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Samsung's razor-thin Galaxy Tab S takes another run at the iPad

The 8.4-inch and 10.5-inch Galaxy Tab S tablets arrive next month

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For a long time, Samsung’s been trying to take down the iPad. Since 2010, the company has released a seemingly endless line of tablets aimed at taking away market share from Apple. Some have been so similar to Apple’s products that they became the center of Apple’s infamous trademark lawsuit against Samsung. But the effort has paid off to some degree — Samsung reported shipping 40 million tablets last year, far more than it had in prior years. It’s still behind the 70 million iPads Apple moved, however.

Now Samsung’s announcing its newest tablet line, the Galaxy Tab S, available in 8.4-inch and 10.5-inch sizes. The Galaxy Tab S models are thinner, lighter, and faster than earlier efforts, and they have new Super AMOLED displays that Samsung says easily outperform their LCD-equipped counterparts. But one major thing remains the same: Samsung is very much still trying to beat the iPad.


The $399 (8.4-inch) and $499 (10.5-inch) tablets are priced squarely against Apple’s iPad mini with Retina display and iPad Air. They are incredibly thin at just 6.6 mm thick, and they match the iPads for weight (the 8.4 is a few grams lighter than the iPad mini, but the difference is negligible in practice). Holding either tablet in one hand isn’t a chore, and I could actually see myself using the 10.5-inch model for reading. The base models have 16GB of internal storage (with support for microSD cards up to 128GB in capacity) and Wi-Fi connectivity, though LTE-equipped and larger capacity models will be available later this year.

The new screens are fantastic

Samsung’s big selling point with the Tab S line are the new Super AMOLED displays, and well, they look pretty fantastic. The Tab S line has the largest Super AMOLED displays Samsung has ever used in a mobile device, and they are the first tablets since 2012’s Galaxy Tab 7.7 to use the technology. Samsung boasts that the 2560 x 1600 pixel AMOLED screens offer 20 percent better color range and 100 times better contrast ratio than comparable LCDs. In person, they are very bright and very vibrant, though they still exhibit the over-saturated look anyone that’s used a Galaxy S smartphone can relate to. Samsung is including some software tools to tweak colors and brightness, which help make the displays easier to look at while reading. But really, Samsung designed these for watching video, and for that they look great.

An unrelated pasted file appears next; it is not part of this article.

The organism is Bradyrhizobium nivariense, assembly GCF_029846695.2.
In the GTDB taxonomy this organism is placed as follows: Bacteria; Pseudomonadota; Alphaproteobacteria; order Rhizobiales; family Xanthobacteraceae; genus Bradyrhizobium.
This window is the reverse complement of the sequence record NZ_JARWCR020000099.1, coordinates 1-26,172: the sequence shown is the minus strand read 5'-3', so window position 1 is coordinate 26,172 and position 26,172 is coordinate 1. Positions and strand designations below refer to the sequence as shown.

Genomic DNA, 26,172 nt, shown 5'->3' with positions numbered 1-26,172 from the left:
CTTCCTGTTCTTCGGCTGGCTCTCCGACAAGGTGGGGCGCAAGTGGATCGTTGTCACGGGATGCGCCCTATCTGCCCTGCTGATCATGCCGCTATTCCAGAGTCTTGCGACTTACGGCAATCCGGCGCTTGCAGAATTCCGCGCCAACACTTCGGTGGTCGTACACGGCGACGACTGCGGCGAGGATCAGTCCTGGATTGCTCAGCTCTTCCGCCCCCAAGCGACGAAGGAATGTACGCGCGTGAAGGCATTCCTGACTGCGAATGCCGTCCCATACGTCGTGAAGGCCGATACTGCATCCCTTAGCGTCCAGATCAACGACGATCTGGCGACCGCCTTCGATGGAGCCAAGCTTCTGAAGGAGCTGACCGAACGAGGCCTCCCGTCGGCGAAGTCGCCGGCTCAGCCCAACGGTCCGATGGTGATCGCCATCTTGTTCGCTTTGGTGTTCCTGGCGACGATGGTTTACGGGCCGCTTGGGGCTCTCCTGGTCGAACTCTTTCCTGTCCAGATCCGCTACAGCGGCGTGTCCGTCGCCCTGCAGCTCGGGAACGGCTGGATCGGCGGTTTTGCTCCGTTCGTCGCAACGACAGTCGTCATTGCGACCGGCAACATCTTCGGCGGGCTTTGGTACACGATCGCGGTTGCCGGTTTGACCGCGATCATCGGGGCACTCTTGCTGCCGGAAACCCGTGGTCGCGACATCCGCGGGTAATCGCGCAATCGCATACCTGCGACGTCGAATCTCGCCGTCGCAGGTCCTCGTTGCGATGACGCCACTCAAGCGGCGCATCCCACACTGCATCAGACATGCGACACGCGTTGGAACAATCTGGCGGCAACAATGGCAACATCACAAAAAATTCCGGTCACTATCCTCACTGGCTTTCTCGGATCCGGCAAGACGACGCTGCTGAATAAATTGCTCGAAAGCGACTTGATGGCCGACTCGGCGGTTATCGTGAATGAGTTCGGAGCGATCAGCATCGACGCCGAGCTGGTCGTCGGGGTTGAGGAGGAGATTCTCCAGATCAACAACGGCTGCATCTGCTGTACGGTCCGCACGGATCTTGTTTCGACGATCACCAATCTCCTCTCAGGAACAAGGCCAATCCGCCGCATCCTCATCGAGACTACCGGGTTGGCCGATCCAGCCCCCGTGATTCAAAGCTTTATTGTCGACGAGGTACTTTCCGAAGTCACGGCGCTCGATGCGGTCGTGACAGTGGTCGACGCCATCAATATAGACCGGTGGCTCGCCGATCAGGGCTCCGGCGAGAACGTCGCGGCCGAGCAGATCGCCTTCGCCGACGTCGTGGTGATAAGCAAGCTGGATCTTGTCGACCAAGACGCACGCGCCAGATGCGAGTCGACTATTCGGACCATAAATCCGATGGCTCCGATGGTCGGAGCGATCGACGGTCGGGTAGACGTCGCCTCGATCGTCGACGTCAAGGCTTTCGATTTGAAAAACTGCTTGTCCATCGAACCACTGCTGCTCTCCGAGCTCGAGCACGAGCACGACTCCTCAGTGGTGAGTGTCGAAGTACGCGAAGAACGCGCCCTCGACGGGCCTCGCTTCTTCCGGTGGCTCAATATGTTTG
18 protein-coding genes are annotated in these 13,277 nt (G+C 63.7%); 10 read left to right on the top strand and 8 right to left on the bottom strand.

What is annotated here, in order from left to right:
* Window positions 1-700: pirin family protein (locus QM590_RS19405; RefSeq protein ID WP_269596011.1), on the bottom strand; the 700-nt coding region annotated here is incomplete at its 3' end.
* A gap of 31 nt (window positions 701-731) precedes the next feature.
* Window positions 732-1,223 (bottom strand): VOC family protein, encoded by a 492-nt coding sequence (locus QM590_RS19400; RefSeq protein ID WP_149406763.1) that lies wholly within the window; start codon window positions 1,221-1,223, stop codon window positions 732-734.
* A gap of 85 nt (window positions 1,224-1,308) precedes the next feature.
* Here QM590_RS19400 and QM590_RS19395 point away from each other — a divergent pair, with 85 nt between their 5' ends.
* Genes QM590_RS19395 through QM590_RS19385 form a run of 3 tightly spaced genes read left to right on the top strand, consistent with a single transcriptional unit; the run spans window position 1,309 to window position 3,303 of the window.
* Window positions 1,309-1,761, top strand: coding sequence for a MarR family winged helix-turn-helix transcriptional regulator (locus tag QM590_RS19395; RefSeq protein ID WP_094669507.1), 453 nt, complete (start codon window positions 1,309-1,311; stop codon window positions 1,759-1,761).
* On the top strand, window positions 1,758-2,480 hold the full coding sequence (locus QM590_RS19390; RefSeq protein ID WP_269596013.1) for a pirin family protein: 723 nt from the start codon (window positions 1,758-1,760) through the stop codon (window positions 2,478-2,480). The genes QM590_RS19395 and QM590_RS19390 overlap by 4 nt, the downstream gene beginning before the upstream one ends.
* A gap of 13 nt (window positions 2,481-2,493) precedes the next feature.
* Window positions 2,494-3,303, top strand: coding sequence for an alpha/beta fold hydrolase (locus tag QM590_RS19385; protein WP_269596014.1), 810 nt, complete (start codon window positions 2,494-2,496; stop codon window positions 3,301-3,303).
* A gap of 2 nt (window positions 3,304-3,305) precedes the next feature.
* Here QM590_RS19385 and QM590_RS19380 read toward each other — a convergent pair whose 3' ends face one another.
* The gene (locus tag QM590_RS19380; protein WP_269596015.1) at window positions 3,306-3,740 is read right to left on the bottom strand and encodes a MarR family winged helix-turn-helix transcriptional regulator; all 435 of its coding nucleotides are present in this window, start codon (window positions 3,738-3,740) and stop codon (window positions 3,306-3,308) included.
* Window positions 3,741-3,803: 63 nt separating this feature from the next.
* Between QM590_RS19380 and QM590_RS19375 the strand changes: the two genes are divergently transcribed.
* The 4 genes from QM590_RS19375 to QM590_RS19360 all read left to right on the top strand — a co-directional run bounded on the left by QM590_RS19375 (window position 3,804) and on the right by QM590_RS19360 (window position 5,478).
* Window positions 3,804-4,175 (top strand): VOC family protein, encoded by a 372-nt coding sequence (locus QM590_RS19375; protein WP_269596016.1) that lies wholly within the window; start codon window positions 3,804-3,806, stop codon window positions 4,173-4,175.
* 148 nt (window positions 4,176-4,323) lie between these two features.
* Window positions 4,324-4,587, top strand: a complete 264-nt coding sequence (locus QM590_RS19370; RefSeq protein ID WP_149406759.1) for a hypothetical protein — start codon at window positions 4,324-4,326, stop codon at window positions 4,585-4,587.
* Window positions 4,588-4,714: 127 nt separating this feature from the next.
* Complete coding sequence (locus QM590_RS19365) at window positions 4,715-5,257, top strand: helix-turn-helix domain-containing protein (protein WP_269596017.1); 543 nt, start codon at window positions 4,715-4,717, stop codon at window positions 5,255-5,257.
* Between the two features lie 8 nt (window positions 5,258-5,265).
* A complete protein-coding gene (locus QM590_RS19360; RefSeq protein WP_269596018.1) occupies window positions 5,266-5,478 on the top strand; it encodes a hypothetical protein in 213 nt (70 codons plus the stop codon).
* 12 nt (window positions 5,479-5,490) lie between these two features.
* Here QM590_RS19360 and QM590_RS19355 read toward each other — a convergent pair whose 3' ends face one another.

This year, Samsung is putting a huge effort into convincing everyone that it cares about design, and the Tab S models carry the same "Modern Flash" design theme as the Galaxy S5. Samsung tells me that its designers were inspired by minimalist architecture when building the tablets and the goal is to attain "ultra sleekness and slimness." In reality, they just look like giant Galaxy S5s, complete with the same dimpled finish on the back and fingerprint scanners on the front. They are well made and don’t feel like they’re going to fall apart in your hands, but they don’t feel nearly as premium as the iPads they are trying to take down. Both sizes will be available in "Dazzling White" and "Titanium Bronze". The white looks better, but neither color looks hugely different from the six other tablets Samsung has released this year.